Stephen Marche:

It’s not just you, Sinead. It’s all open letter writers. You’re writing open letters because it makes you seem like an important person. You’re writing open letters because you feel that you are a historical figure whose communication should not be limited to the mundane reality of either personal one-on-one missives or online opinion publication. That’s what ordinary people do. They write arguments when they disagree with somebody’s opinion, and they write letters when they want to address another person. And that is what you should do, too.

I get it. I really do. Writing an open letter connects you to the world of grand intellectuals. I mean, Emile Zola wrote “J’accuse” as an open letter. A great French novelist calling out his nation on their anti-Semitism. Who wouldn’t want to be like Emile Zola? But here’s the thing: The more times you use the open letter format, the less open letters in general matter. We have now arrived at the current position where pop singers are using a series of open letters to address soon-to-be-washed-up pop singers about their clothing selections in music videos. What I’m saying is that we’ve reached the low point. Subjects are not going to get any smaller or more irrelevant to the public interest. They insult the glorious history of the open letter.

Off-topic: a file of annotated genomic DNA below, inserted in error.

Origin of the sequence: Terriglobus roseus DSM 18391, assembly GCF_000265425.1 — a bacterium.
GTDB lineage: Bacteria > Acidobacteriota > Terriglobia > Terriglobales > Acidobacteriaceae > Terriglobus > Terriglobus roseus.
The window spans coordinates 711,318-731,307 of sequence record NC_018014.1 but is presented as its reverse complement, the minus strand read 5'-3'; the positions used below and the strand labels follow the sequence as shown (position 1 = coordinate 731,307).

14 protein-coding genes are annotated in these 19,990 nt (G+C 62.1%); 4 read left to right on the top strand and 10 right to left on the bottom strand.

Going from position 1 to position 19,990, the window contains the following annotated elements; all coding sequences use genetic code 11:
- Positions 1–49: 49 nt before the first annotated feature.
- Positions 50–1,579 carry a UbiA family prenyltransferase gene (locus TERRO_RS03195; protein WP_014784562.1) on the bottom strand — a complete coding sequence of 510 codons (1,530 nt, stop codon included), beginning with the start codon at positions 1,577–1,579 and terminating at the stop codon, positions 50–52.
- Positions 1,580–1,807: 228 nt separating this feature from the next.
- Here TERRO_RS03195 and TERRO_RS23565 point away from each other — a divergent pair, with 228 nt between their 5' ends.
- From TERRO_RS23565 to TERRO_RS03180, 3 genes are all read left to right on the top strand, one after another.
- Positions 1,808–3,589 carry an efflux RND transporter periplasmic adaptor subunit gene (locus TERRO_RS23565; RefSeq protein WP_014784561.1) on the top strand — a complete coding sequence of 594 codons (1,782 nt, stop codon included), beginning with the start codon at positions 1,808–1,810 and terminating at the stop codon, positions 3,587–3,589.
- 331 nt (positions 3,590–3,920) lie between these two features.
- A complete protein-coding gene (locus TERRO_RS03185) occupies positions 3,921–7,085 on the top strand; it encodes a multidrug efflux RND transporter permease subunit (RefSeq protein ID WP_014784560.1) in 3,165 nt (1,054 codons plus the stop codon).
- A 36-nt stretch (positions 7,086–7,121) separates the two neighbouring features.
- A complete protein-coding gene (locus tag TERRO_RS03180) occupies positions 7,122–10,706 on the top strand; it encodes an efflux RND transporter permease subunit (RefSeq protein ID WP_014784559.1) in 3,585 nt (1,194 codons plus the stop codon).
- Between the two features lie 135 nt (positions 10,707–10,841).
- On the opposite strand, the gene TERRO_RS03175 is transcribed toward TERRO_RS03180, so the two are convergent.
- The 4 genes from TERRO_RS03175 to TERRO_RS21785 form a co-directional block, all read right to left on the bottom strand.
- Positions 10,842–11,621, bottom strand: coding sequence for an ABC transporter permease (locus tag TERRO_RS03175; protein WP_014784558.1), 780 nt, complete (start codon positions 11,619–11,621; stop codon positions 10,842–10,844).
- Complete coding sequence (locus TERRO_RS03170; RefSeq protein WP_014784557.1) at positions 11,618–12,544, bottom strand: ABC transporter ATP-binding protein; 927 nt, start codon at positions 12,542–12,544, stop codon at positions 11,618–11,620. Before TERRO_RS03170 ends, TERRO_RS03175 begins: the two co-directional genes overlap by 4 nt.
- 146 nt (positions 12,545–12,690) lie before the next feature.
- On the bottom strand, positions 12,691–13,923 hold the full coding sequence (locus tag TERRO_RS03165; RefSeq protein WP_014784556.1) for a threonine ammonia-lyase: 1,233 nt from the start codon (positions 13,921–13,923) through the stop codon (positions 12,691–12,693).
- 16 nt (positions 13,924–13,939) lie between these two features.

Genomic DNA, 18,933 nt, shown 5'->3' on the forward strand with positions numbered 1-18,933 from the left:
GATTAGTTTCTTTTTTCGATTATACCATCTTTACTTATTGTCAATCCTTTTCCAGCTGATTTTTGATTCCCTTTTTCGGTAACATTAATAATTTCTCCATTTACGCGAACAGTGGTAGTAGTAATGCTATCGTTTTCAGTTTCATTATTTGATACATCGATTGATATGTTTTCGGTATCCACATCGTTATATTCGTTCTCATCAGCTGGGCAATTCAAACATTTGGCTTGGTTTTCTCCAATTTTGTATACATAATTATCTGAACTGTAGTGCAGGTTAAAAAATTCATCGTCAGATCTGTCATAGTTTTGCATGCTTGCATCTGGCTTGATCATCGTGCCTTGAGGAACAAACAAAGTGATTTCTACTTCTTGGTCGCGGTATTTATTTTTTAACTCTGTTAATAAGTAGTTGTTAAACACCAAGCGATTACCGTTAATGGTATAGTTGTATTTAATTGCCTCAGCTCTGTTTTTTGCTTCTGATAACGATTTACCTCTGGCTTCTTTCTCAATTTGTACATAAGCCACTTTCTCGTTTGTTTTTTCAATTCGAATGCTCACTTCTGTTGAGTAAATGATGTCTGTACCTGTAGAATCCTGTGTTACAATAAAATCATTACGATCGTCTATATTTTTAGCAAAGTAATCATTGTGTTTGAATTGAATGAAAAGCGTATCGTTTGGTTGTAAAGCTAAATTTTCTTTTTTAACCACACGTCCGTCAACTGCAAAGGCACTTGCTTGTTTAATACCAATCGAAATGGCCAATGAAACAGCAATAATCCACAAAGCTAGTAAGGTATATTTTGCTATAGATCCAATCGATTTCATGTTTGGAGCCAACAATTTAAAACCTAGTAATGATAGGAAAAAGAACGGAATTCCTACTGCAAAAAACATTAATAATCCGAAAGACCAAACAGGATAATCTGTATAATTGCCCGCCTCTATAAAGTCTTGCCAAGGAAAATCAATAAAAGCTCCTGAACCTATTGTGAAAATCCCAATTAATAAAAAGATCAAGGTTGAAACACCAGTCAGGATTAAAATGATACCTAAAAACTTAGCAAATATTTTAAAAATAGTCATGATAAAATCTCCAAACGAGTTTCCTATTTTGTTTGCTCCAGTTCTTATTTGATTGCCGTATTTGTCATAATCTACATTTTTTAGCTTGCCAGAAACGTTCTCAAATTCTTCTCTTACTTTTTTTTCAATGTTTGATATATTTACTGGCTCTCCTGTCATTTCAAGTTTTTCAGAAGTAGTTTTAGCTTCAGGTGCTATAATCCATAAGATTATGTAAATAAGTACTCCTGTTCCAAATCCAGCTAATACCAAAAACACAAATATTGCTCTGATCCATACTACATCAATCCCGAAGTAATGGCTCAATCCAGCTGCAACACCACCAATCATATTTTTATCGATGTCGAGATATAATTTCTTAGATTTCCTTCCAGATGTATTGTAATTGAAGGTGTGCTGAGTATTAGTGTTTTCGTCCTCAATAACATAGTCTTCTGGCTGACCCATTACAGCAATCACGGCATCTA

Hear him, hear him! The fact that the comments are almost uniformly negative makes me laugh all the more. Mocking people for pretentious, passive-aggressive attention-seeking seems to rustle some jimmies on the social web; imagine that.